The following list contains the names of UK non-governmental organisations (ie bodies which are not education institutions) funded in 2005 by the Leonardo da Vinci and Socrates programmes which will be replaced by the Lifelong Learning Programme from 2007. This is the latest year for which complete details are available.
A.D.A.P.T. (Action by Differently Abled People in Tynedale)
Age Concern Calderdale
All cultures together in education (ACTE)
Ballybeen Women’s Centre
Belfast Unemployed Resource Centre
British Dyslexia Association
Business Boffins Ltd.
Coventry and Warwickshire Chamber of Commerce
Cresco Trust Ltd.
Dyslexia North West
Emerald Group Publishing Ltd.
European Multicultural Foundation
Grampus Heritage and Training Ltd.
Institution of Mechanical Engineers
Learning Link Scotland
My Time Ltd.
National Children’s Bureau
Northern Ireland Childminding Association
Pathways: Inspirational development Ltd.
Plain English Society Ltd.
Sherico Care Homes Ltd.
The Forum Trust Ltd.
The Foundation for European Initiatives
The Prince’s Trust
The Smallpiece Trust
The Straight Talking Project
The Vauxhall Centre
Third Age Foundation
Tourist Board Training
TWIGS (Training for work in communities)
U-Too Community Business Ltd.
WEA Reach Out Project
Westden Rural Links
Workers’ Educational Association
Yorkshire and Humber Development Consortium
The most recent data available for 2004/05 show that 156 UK higher education institutions benefited from the Erasmus programme. 1,304 teacher visits took place under the programme. This will become a part of the new action programme in the field of lifelong learning from the beginning of 2007.
The proposed Lifelong Learning programme will support the teaching of non-EU languages. It will provide for community funds to support projects and the production of materials for teaching and learning world languages such as Chinese, as well as the languages of our minority ethnic communities and indigenous regional languages such as Welsh and Gaelic. This is in line with our own national languages strategy, and support offered nationally by our new voluntary languages recognition scheme, the languages ladder.
We welcome the continuation of the Jean Monnet project under the new action programme in the field of lifelong learning and believe that it can continue to be of direct benefit to UK higher education institutions by providing funding towards academic posts and course modules. The Erasmus Mundus programme is a separate programme running until 2008 and there are currently no plans to integrate it in the new action programme in the field of lifelong learning.
The European Union's proposed action programme in the field of lifelong learning seeks to contribute to the development of the Community as an advanced knowledge society by fostering interchange cooperation and mobility between education and training systems. Intercultural dialogue and exchange are key elements of the programme, and so membership is rightly not limited to the EU member states, but also includes the EEA countries (Iceland, Liechtenstein and Norway), Bulgaria, Romania and Turkey. In addition, Switzerland and the countries of the Western Balkans will be able to participate once bilateral agreements are concluded. Finally, the Jean Monnet sub-programme allows participation of higher education institutions in any other third country.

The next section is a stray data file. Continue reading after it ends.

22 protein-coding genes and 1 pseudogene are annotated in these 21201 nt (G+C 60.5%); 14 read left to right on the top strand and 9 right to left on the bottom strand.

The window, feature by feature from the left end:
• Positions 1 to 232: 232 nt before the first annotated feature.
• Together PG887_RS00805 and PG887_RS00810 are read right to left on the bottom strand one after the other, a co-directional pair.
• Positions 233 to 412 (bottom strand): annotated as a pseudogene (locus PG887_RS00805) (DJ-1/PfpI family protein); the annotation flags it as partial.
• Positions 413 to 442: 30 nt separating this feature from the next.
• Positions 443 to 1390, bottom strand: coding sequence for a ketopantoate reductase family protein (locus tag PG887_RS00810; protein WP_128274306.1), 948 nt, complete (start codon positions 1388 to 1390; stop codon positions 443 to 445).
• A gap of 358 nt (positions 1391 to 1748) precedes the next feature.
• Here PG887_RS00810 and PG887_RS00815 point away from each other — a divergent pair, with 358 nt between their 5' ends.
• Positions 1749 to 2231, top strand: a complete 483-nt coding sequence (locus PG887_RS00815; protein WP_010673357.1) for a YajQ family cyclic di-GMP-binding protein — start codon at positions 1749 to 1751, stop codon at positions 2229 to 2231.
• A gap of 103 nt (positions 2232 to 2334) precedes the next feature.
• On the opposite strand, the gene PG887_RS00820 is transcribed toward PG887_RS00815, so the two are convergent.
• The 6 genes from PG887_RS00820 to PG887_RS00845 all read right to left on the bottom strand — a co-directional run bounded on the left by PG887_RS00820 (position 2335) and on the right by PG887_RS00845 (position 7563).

The European Union's proposed action programme in the field of lifelong learning seeks to contribute to the development of the Community as an advanced knowledge society by fostering interchange cooperation and mobility between education and training systems.
The programme has no bearing on sections 406 and 407 of the Education Act 1996. The programme does not promote partisan political activities. DFES policy is to teach about the nature and roles of all democratic institutions, including the European Union, as well as the UK Parliament, United Nations, North Atlantic Treaty Organisation, and the Commonwealth.
The Decision of the European Parliament and of the Council establishing an action programme in the field of lifelong learning is legally binding on member states, as are all decisions. Article 1(3)(C) of the Decision states that a specific objective of the programme is to help improve the quality, attractiveness and accessibility of the opportunities for lifelong learning available within member states, which is in line with DfES policy. As Article 4 of the Decision makes clear, the Lifelong Learning Programme is aimed at supporting and supplementing action at member state level, and fully respects the responsibility of member states for the content of their education and training systems.
This Recommendation forms part of EU Education Ministers' response to the Lisbon Agenda and makes a reasonable and well balanced addition to the tools which the 25 member states have at their disposal when looking how best to modernise and reform their education and training systems.
The UK's policies already incorporate many aspects of this Recommendation and we have no plans to change the national curriculum in the light of the Recommendation.